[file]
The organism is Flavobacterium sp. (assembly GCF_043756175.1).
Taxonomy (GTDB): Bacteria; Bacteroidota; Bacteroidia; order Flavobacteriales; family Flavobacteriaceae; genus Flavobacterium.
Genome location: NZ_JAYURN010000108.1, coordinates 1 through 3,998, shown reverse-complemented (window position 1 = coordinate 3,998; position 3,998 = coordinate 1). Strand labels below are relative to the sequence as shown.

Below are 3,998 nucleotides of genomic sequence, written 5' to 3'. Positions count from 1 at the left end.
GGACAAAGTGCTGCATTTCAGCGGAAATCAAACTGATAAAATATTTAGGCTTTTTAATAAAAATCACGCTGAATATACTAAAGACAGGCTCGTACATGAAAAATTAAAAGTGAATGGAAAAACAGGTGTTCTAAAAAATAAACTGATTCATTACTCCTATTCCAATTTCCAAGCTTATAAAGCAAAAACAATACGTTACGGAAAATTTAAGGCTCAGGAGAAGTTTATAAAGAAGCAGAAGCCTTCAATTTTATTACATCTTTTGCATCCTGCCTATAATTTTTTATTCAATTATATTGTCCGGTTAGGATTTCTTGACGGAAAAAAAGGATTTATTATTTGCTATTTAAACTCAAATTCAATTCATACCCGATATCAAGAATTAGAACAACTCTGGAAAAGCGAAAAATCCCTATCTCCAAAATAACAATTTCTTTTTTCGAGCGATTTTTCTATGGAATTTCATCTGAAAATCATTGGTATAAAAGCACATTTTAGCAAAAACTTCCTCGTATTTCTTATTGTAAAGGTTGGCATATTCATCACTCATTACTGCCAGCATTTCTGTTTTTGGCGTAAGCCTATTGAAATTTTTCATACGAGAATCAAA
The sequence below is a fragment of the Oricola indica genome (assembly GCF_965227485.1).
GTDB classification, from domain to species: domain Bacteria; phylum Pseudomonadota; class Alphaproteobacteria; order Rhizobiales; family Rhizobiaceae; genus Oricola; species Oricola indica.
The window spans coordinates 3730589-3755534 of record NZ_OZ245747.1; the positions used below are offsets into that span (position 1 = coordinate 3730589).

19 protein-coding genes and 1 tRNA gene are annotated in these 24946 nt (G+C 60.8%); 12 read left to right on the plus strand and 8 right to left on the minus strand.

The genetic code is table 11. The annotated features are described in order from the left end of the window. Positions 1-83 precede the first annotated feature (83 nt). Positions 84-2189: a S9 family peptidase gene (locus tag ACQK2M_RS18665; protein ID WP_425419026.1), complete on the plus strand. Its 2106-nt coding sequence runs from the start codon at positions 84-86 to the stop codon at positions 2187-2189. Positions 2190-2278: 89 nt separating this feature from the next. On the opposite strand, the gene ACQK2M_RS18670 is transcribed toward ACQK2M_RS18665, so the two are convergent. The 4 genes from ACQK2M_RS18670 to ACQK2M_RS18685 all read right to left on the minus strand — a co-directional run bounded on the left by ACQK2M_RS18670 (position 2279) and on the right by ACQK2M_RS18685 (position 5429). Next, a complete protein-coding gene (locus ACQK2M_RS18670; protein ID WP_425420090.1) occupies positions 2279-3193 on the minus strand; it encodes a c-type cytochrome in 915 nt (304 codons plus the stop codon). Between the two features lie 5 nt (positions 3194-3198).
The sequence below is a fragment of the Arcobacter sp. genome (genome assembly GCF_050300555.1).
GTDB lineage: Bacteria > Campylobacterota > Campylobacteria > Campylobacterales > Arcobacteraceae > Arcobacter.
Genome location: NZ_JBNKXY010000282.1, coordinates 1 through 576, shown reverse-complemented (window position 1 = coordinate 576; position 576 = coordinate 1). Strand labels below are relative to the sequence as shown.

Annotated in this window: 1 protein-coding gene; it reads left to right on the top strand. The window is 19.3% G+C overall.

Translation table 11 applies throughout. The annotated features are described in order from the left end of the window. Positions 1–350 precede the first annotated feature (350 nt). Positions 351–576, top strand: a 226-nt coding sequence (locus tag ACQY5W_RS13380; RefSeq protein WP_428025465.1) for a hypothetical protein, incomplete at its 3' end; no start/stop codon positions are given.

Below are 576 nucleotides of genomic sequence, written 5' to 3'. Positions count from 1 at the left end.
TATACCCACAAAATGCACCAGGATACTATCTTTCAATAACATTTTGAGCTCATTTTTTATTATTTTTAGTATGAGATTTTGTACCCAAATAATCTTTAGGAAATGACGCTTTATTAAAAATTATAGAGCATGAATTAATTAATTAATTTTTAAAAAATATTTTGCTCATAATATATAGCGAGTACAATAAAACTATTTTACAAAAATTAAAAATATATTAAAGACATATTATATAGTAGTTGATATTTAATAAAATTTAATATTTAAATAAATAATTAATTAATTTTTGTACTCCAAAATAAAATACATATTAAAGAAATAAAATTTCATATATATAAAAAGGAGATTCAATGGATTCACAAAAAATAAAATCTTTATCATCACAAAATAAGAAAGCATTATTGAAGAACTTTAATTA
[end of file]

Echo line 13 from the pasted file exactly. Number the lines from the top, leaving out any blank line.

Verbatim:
Genome location: NZ_JBNKXY010000282.1, coordinates 1 through 576, shown reverse-complemented (window position 1 = coordinate 576; position 576 = coordinate 1). Strand labels below are relative to the sequence as shown.